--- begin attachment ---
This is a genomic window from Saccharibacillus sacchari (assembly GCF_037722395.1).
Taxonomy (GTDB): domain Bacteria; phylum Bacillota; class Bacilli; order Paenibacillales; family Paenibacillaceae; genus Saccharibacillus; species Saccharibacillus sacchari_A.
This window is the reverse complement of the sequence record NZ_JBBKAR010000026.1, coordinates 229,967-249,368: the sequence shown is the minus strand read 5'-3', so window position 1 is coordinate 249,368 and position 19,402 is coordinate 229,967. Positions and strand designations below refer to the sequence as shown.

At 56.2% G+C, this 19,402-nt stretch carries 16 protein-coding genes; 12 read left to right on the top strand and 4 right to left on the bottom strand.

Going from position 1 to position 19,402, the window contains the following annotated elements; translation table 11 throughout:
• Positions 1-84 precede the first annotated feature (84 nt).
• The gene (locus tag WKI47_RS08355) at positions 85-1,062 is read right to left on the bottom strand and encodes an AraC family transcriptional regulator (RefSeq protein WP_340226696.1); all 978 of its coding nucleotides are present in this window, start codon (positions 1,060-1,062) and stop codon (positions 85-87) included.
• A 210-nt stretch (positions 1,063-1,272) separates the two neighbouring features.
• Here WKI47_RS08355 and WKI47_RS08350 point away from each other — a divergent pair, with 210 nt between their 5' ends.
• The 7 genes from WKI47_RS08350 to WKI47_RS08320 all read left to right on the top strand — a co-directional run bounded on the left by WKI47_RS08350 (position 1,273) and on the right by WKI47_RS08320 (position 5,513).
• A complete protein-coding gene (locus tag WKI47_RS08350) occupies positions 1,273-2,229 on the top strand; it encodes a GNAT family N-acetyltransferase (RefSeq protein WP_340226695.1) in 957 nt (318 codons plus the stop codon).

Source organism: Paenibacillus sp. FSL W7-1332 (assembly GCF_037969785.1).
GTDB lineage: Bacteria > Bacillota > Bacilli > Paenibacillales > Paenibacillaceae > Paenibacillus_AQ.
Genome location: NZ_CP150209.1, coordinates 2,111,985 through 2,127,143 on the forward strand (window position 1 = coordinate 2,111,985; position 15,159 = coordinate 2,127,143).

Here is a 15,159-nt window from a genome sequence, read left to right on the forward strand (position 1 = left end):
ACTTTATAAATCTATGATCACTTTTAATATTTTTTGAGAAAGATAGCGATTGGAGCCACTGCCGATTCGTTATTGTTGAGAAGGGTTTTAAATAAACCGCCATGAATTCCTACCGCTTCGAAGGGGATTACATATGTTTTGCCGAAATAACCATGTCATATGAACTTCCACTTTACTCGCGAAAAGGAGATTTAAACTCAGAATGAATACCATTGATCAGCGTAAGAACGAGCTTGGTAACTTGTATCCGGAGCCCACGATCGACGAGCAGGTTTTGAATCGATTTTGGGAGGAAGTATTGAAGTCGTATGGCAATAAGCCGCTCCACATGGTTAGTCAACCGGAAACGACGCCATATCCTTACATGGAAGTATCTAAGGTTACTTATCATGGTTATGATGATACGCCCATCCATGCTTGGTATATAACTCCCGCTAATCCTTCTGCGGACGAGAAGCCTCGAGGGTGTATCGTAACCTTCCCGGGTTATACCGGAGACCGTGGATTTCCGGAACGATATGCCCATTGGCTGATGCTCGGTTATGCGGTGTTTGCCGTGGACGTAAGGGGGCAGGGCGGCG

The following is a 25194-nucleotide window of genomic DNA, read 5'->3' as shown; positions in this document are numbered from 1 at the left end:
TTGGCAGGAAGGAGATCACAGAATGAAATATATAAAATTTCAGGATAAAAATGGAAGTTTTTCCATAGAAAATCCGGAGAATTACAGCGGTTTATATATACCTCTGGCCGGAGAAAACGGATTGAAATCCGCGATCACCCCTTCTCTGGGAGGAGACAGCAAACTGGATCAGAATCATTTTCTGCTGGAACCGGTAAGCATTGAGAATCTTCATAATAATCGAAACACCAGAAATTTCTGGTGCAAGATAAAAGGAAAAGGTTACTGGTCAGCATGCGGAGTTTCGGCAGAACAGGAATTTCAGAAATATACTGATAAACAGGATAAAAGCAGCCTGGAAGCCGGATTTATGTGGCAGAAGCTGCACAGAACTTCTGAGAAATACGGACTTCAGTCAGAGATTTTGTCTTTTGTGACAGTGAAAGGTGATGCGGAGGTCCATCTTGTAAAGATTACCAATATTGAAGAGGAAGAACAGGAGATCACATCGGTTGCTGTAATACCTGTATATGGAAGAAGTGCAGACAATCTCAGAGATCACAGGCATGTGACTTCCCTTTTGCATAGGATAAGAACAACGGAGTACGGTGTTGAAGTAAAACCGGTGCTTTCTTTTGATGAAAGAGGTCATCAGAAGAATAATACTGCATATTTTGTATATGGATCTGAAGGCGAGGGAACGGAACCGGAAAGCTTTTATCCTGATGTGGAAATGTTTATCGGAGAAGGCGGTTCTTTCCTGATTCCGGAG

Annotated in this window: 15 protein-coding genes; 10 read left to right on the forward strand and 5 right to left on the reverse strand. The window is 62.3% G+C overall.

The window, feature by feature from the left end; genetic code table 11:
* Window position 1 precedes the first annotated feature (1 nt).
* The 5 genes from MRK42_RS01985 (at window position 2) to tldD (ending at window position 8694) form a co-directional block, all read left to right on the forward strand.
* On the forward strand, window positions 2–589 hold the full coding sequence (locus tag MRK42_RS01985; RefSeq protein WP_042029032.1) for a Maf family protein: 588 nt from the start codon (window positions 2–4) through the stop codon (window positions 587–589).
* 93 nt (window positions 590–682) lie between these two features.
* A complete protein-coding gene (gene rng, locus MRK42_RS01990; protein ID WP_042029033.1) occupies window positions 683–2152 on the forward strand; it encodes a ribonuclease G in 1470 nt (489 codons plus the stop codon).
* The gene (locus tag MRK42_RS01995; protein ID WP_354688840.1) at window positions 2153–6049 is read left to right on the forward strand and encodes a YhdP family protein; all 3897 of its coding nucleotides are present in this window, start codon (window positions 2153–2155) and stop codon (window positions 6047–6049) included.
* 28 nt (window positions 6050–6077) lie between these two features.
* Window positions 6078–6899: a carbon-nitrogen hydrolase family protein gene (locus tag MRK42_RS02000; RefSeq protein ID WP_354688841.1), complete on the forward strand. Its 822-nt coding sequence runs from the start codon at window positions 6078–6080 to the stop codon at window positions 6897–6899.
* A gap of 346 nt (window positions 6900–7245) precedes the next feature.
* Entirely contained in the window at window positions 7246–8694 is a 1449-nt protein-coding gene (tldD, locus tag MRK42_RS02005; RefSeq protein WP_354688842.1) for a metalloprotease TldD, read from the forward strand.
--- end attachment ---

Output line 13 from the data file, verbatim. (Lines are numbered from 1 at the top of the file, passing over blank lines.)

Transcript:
GTDB lineage: Bacteria > Bacillota > Bacilli > Paenibacillales > Paenibacillaceae > Paenibacillus_AQ.